After three and a half years, there is still no justice for his family, including his mother, his son and his sisters.
His younger sister, Tawanda Jones, a teacher, has organized protests every single Wednesday since his murder. Every Wednesday at 6:30 p.m., no matter the weather, she leads a protest, held at different places, like police headquarters, city hall, the court house, a main intersection for buses traveling through the working class sections of east Baltimore. The protests are announced the day before, because Tawanda herself has been harassed by cops whenever they see her in her car. She gives a short speech, updating what has happened on her brother’s case, and linking it to the other police murders, like when Freddie Gray was killed by the cops in 2015 in Baltimore.
Tawanda is relentless in her anger and exposure of police brutality. She leads others at the protest in a favorite chant: “We can’t stop, we won’t stop, until killer cops are in cell blocks.”
She opens the mic to others who raise issues of police brutality and racial justice. Usually the demonstrations are small, perhaps 25 people, with all ages showing up, often high school and college students.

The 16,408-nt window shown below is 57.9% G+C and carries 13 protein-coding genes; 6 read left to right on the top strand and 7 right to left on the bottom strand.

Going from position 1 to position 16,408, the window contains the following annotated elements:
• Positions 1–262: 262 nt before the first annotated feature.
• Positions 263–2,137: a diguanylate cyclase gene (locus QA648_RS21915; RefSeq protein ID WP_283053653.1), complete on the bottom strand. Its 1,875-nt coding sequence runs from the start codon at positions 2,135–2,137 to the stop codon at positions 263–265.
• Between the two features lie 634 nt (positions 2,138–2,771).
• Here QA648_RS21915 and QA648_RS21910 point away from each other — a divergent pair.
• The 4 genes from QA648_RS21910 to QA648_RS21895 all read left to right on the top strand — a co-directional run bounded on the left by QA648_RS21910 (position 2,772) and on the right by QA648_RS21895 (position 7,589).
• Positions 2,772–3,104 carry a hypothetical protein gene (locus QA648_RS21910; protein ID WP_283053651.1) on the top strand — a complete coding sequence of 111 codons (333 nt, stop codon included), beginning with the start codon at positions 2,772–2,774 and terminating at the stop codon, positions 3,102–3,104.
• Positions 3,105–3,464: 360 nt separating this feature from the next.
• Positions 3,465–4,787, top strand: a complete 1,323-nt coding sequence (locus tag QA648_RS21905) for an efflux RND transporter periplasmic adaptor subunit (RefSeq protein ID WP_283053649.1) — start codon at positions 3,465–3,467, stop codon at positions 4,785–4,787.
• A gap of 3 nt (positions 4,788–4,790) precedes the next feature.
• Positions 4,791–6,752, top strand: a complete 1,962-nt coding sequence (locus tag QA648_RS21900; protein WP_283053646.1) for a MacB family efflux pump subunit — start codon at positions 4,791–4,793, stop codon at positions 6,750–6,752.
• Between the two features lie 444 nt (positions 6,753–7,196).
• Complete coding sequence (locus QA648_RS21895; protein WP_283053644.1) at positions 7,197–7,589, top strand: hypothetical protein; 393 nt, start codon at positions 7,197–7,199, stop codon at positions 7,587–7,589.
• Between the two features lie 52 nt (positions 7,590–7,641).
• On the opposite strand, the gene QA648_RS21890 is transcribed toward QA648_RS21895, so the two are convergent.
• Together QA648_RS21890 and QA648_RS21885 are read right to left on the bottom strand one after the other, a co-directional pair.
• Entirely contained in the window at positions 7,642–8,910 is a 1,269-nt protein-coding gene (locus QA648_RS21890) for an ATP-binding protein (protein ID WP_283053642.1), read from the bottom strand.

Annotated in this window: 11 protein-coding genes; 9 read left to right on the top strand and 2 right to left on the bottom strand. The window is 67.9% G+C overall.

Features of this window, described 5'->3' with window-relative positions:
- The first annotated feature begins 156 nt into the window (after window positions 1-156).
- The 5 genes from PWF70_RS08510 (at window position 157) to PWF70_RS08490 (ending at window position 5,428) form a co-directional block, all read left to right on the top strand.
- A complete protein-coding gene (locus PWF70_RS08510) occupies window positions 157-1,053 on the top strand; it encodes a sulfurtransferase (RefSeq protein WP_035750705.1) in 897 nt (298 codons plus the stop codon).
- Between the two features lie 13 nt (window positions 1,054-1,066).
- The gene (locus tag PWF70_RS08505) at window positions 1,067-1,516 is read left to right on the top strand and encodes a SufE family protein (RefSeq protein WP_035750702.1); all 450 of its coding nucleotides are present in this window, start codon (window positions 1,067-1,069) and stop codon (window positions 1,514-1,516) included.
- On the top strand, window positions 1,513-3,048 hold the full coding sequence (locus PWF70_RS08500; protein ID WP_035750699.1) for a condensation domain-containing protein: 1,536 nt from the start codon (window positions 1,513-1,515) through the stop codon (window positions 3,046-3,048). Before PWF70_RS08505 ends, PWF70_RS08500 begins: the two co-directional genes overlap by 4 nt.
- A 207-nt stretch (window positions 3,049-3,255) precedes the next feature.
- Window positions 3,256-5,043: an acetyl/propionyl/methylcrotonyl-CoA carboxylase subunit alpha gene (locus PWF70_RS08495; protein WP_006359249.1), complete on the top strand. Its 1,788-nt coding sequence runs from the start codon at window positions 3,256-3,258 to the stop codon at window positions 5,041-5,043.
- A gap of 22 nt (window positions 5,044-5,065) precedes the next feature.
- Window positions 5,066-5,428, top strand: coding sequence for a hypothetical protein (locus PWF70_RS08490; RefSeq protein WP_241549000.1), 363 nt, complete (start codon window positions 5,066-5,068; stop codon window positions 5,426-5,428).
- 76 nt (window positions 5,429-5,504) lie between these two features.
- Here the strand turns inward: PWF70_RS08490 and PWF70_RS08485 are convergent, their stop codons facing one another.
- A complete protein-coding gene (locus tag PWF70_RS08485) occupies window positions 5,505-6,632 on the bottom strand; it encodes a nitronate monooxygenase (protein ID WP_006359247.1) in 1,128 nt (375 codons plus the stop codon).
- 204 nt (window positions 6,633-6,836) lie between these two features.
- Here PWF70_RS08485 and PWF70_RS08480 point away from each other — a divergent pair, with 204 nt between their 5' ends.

On the July anniversary of West’s death, a few times more people and groups have come together, 50 to 100, mostly black and working-class protesters.
Tawanda Jones’ courage and determination show how it is possible to go forward, to use protests to weigh in for the changes needed in this society.
Mar 20, 2017
The windstorm that hit last week knocked out power to about a third of all homes in Southeast Michigan. Many people were without power for several days up to a week – in the freezing cold.
The head of DTE Power blamed it all on the storm. Certainly there were strong sustained winds. But this storm didn’t have to knock out power to that many people and for that many days. That was all due to decisions made by companies like DTE.
In order to increase their profits, DTE and other energy companies have cut back on how many linesmen they have. There are so few regular workers that they had to bring in contractors from nearby states to do repairs.
Trees went untrimmed and the power lines deteriorated and were not replaced. All of this came crashing down under high winds. Power was shut down deliberately by DTE as grids overloaded or failed. As a result, people had pipes burst in their homes. Some people had to pay for motel rooms, if they were lucky enough to find one. Most everyone had food spoil in their refrigerators and freezers.